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UN warns of elevated prices in 2022 amid sustained high freight rates

  • UNCTAD sees global consumer prices rising significantly in the year ahead amid soaring freight rates, shipping supply chain disruptions, and port constraints and terminal inefficiencies
  • The high freight rates could increase global import price levels by 11% and consumer price levels by 1.5% between now and 2023
  • The sustained higher shipping costs may not only weigh on exports and imports but could also undermine global manufacturing
  • The high rates will also impact on low-value-added items such as furniture, textiles, clothing and leather products

The current surge in container freight rates is pushing up global consumer and import prices, posing a serious threat to trade and socioeconomic recovery, especially for developing economies, the United Nations has warned in a new report.

The UN Conference on Trade and Development’s (UNCTAD) Review of Maritime Transport 2021 sees global consumer prices rising significantly in the year ahead until shipping supply chain disruptions are unblocked and port constraints and terminal inefficiencies are tackled.

The high freight rates, which are likely to continue in the coming months, could increase global import price levels by 11% and consumer price levels by 1.5% between now and 2023, said the report published November 18.

“The current surge in freight rates will have a profound impact on trade and undermine socioeconomic recovery, especially in developing countries, until maritime shipping operations return to normal,” said UNCTAD secretary general Rebeca Grynspan.

“Returning to normal would entail investing in new solutions, including infrastructure, freight technology and digitalization, and trade facilitation measures,” she said.

Supply chains will be affected by higher maritime trade costs. Low-value-added items produced in smaller economies, in particular, could face serious erosion of their comparative advantages, the report said.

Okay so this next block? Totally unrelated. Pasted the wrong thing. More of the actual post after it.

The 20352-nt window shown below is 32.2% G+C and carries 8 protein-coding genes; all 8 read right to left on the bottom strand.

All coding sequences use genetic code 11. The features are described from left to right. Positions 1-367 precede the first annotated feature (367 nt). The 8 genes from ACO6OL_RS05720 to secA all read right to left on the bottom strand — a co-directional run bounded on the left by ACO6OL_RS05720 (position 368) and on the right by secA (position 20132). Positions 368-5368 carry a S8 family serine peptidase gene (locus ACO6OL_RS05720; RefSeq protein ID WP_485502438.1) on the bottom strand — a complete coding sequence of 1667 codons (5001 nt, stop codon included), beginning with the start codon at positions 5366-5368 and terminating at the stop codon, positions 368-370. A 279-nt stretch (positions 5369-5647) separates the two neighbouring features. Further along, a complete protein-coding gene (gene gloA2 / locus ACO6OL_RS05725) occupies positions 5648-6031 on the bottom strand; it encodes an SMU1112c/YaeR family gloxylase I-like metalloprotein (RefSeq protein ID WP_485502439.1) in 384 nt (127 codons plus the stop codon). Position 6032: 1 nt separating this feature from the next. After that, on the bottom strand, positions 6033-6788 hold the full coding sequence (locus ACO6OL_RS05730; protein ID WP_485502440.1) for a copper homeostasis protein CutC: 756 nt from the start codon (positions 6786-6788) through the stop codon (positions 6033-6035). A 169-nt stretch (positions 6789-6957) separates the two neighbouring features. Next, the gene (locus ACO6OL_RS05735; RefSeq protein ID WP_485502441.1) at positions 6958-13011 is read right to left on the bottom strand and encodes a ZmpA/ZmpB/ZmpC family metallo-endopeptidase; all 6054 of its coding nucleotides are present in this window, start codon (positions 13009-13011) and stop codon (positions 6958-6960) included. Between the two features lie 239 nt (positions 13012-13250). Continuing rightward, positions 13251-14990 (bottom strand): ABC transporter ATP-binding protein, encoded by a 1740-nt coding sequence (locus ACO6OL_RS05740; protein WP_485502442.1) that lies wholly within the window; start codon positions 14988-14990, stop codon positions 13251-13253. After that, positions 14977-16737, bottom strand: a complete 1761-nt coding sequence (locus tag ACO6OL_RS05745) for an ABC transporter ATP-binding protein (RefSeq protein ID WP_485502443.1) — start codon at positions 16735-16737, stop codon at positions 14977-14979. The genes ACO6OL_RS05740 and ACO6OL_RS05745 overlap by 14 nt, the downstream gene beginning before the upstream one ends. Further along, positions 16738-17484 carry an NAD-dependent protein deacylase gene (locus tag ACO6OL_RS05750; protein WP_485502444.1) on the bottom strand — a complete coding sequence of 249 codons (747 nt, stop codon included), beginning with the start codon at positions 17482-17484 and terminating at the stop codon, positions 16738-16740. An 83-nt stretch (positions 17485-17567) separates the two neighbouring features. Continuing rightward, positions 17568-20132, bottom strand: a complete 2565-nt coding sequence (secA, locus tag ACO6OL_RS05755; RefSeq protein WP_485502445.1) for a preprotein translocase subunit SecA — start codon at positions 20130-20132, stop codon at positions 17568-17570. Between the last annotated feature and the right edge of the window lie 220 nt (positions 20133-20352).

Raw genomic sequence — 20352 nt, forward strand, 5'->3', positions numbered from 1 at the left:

In addition, concerns abound that the sustained higher shipping costs will not only weigh on exports and imports but could also undermine a recovery in global manufacturing.

The report said sustained high rates are already affecting global supply chains, with Europe, for example, now facing shortages of consumer goods imported from Asia such as home furnishings, bicycles, sports goods and toys.

A surge in container freight rates will add to production costs, which can raise consumer prices and slow national economies.

The high rates will also impact on low-value-added items such as furniture, textiles, clothing and leather products, whose production is often fragmented across low-wage economies well away from major consumer markets. The UNCTAD predicts consumer price increases of 10.2% on these.

The analysis further predicts a 9.4% increase in rubber and plastic products, a 7.5% increase for pharmaceutical products and electrical equipment, 6.9% for motor vehicles and 6.4% for machinery and equipment.

Demand for goods surged in the second half of 2020 and into 2021, as consumers spent their money on goods rather than services during pandemic lockdowns and restrictions, according to the report. Working from home, online shopping and increased computers sales all placed unprecedented demand on supply chains.

This large swing in containerized trade flows was met with supply-side capacity constraints, including container ship carrying capacity, container shortages, labor shortages, COVID-19 restrictions across port regions, and congestion at ports.

This mismatch between surging demand and reduced supply capacity then led to record container freight rates on practically all container trade routes.

Image by Alexandre Gonçalves da Rocha from Pixabay

 

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